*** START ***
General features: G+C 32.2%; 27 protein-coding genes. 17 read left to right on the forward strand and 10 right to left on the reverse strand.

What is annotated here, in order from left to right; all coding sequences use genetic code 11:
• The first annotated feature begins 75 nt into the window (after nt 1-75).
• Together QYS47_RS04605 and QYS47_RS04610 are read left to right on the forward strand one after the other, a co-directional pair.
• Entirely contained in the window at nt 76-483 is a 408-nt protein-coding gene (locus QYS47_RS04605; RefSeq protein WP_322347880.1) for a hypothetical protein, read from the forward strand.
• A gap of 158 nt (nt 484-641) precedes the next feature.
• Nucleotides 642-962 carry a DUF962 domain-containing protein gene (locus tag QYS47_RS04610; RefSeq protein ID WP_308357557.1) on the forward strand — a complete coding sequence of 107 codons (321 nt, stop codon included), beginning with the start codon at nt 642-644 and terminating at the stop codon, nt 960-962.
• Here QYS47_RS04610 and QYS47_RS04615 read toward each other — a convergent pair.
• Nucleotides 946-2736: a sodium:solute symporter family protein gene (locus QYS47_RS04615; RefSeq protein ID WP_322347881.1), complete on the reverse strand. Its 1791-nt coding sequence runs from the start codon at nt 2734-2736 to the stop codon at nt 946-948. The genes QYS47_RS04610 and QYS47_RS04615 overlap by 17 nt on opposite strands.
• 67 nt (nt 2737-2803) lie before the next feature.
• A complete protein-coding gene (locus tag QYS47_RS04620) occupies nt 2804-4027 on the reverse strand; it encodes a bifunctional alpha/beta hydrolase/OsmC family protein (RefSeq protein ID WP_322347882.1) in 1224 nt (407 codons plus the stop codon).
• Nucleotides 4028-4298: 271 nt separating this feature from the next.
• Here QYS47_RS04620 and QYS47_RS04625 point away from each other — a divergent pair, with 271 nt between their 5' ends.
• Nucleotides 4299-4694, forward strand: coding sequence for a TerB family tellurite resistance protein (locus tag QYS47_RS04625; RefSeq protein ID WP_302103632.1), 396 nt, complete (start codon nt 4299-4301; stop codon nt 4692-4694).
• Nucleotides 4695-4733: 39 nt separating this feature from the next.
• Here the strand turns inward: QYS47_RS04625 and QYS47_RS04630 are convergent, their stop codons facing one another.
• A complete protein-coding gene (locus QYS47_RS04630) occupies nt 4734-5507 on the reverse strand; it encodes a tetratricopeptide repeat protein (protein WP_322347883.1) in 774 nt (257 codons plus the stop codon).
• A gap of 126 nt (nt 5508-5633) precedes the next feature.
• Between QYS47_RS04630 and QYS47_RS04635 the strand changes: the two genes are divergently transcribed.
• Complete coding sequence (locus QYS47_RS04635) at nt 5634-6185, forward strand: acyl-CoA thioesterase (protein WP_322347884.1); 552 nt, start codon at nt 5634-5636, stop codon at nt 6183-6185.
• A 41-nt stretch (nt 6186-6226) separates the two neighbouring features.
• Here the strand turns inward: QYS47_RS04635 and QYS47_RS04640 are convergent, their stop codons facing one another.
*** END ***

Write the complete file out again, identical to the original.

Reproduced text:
General features: G+C 32.2%; 27 protein-coding genes. 17 read left to right on the forward strand and 10 right to left on the reverse strand.

What is annotated here, in order from left to right; all coding sequences use genetic code 11:
• The first annotated feature begins 75 nt into the window (after nt 1-75).
• Together QYS47_RS04605 and QYS47_RS04610 are read left to right on the forward strand one after the other, a co-directional pair.
• Entirely contained in the window at nt 76-483 is a 408-nt protein-coding gene (locus QYS47_RS04605; RefSeq protein WP_322347880.1) for a hypothetical protein, read from the forward strand.
• A gap of 158 nt (nt 484-641) precedes the next feature.
• Nucleotides 642-962 carry a DUF962 domain-containing protein gene (locus tag QYS47_RS04610; RefSeq protein ID WP_308357557.1) on the forward strand — a complete coding sequence of 107 codons (321 nt, stop codon included), beginning with the start codon at nt 642-644 and terminating at the stop codon, nt 960-962.
• Here QYS47_RS04610 and QYS47_RS04615 read toward each other — a convergent pair.
• Nucleotides 946-2736: a sodium:solute symporter family protein gene (locus QYS47_RS04615; RefSeq protein ID WP_322347881.1), complete on the reverse strand. Its 1791-nt coding sequence runs from the start codon at nt 2734-2736 to the stop codon at nt 946-948. The genes QYS47_RS04610 and QYS47_RS04615 overlap by 17 nt on opposite strands.
• 67 nt (nt 2737-2803) lie before the next feature.
• A complete protein-coding gene (locus tag QYS47_RS04620) occupies nt 2804-4027 on the reverse strand; it encodes a bifunctional alpha/beta hydrolase/OsmC family protein (RefSeq protein ID WP_322347882.1) in 1224 nt (407 codons plus the stop codon).
• Nucleotides 4028-4298: 271 nt separating this feature from the next.
• Here QYS47_RS04620 and QYS47_RS04625 point away from each other — a divergent pair, with 271 nt between their 5' ends.
• Nucleotides 4299-4694, forward strand: coding sequence for a TerB family tellurite resistance protein (locus tag QYS47_RS04625; RefSeq protein ID WP_302103632.1), 396 nt, complete (start codon nt 4299-4301; stop codon nt 4692-4694).
• Nucleotides 4695-4733: 39 nt separating this feature from the next.
• Here the strand turns inward: QYS47_RS04625 and QYS47_RS04630 are convergent, their stop codons facing one another.
• A complete protein-coding gene (locus QYS47_RS04630) occupies nt 4734-5507 on the reverse strand; it encodes a tetratricopeptide repeat protein (protein WP_322347883.1) in 774 nt (257 codons plus the stop codon).
• A gap of 126 nt (nt 5508-5633) precedes the next feature.
• Between QYS47_RS04630 and QYS47_RS04635 the strand changes: the two genes are divergently transcribed.
• Complete coding sequence (locus QYS47_RS04635) at nt 5634-6185, forward strand: acyl-CoA thioesterase (protein WP_322347884.1); 552 nt, start codon at nt 5634-5636, stop codon at nt 6183-6185.
• A 41-nt stretch (nt 6186-6226) separates the two neighbouring features.
• Here the strand turns inward: QYS47_RS04635 and QYS47_RS04640 are convergent, their stop codons facing one another.